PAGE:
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Archbishop Yoo Heung-sik (70), who was appointed as the first Vatican minister in history as a Korean Catholic clergyman, is known for having developed a close relationship with Pope Francis for a long time.
As the bishop of Daejeon, he first met the Pope at the 2013 World Youth Day in Rio de Janeiro, Brazil, and it is said that he and the Pope continued their relationship through correspondence.
The friendship between Pope Francis and Archbishop Judas became known when it was announced in 2014 that the Pope would visit Korea to attend the 6th Asian Youth Congress in Daejeon.
After meeting with the Pope at the World Youth Day in Brazil, he sent a letter to convey his intention to invite the youth conference, and it is said that the Pope accepted the invitation and continued his visit to Korea.
In an interview with Yonhap News in 2014, Archbishop Yoo said, “I told the Pope, ‘I really didn’t know you were coming to Korea,’ and he said, ‘The Bishop wrote a letter to me. As I read the Bishop’s letter, I remembered the sound of saying, ‘I have to go to Korea’. He said, ‘I heard it from the bottom of my heart’.”
He also took the lead in supporting North Korea by serving as the Korean representative for Caritas International, a non-governmental organization (NGO) under the Vatican.
According to the Diocese of Daejeon, Archbishop Yu visited North Korea in September 2005 and held a blessing ceremony for the ‘Sterile Seed Potato Seed Cultivation Facility’ and visited North Korea four times until 2009.
He was also a person who informed the Pope of his will to resolve conflicts on the Korean Peninsula by repeatedly confirming his intention to visit North Korea through interviews with the Pope.
In the midst of the ‘COVID-19’ crisis, Archbishop Judas has been actively supporting the poor countries in need, such as launching the ‘vaccine sharing movement’ for the first time among Catholic parishes around the world.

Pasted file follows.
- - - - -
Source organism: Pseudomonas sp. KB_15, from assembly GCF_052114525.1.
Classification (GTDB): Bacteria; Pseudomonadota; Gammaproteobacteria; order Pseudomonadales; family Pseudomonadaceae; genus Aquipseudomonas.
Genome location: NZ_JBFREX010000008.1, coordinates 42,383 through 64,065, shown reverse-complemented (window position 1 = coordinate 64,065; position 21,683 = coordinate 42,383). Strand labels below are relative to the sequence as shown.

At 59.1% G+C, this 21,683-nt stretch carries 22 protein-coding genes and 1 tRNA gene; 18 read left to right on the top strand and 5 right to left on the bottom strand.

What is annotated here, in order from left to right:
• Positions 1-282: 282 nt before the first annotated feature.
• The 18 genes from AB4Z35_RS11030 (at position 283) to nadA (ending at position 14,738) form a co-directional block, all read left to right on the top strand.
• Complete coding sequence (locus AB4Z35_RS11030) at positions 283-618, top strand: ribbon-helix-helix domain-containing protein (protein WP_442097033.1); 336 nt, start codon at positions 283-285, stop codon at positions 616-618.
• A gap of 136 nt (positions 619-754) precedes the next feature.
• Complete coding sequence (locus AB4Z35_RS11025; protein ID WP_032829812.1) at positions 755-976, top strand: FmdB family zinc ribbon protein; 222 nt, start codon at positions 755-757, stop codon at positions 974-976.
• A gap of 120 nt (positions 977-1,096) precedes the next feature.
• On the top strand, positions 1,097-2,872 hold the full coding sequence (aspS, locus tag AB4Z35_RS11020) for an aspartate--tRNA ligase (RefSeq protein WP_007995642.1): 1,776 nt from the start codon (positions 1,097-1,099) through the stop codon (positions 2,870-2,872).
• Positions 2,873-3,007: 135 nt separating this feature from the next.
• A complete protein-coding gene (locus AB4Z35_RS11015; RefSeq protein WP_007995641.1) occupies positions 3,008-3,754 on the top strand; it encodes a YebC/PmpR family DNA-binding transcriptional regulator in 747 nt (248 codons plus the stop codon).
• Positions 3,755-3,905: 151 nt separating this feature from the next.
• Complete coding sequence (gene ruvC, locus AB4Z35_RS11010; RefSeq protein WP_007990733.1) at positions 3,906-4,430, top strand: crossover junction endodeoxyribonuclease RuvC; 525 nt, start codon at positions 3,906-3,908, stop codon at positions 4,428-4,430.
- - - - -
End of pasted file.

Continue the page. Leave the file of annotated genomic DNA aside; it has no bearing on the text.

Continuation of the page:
The vaccine-sharing movement was triggered by Pope Francis’ plea in ‘Urbi et Orbi (meaning ‘Rome and the whole world’), which was announced around Easter last year, so that there could be enough COVID-19 vaccines available to poor countries. started with
Daejeon Diocese has donated about 700 million won raised through the vaccine sharing campaign to the Holy See. This will be used to support COVID-19 vaccines in poor countries.
Pope Francis is said to have welcomed the vaccine-sharing movement in Daejeon Diocese with interest.
Born in Nonsan, Chungcheongnam-do in 1951, Archbishop Yoo completed his military service after graduating from Catholic University and went to Rome, Italy to study abroad.
From 1975 he studied at the Pontifical Lateran University, graduate school, and was ordained a priest in Rome in 1979. After obtaining a doctorate in dogmatic theology in 1983, he returned to Korea and began pastoral work as a senior assistant priest in the parish of Daeheung-dong, Daejeon Diocese.
He served as director of Solmo Retreat House in Daejeon Diocese (1984), secretary general (1989), and president of Daejeon Catholic University (1998). In 2003, he was appointed as the vice-bishop of the Daejeon Diocese and succeeded the position of the head of the Daejeon Diocese in 2005.
He is currently the secretary of the Bishops’ Conference and the executive director of the Central Council of Catholics in Korea, the chairman of the Special Committee for the Holy Bishops of Beatitude, the bishop in charge of the Emmaus Training Center of the bishops’ church, and the bishop in charge of the Korea Catholic Pastoral Institute.
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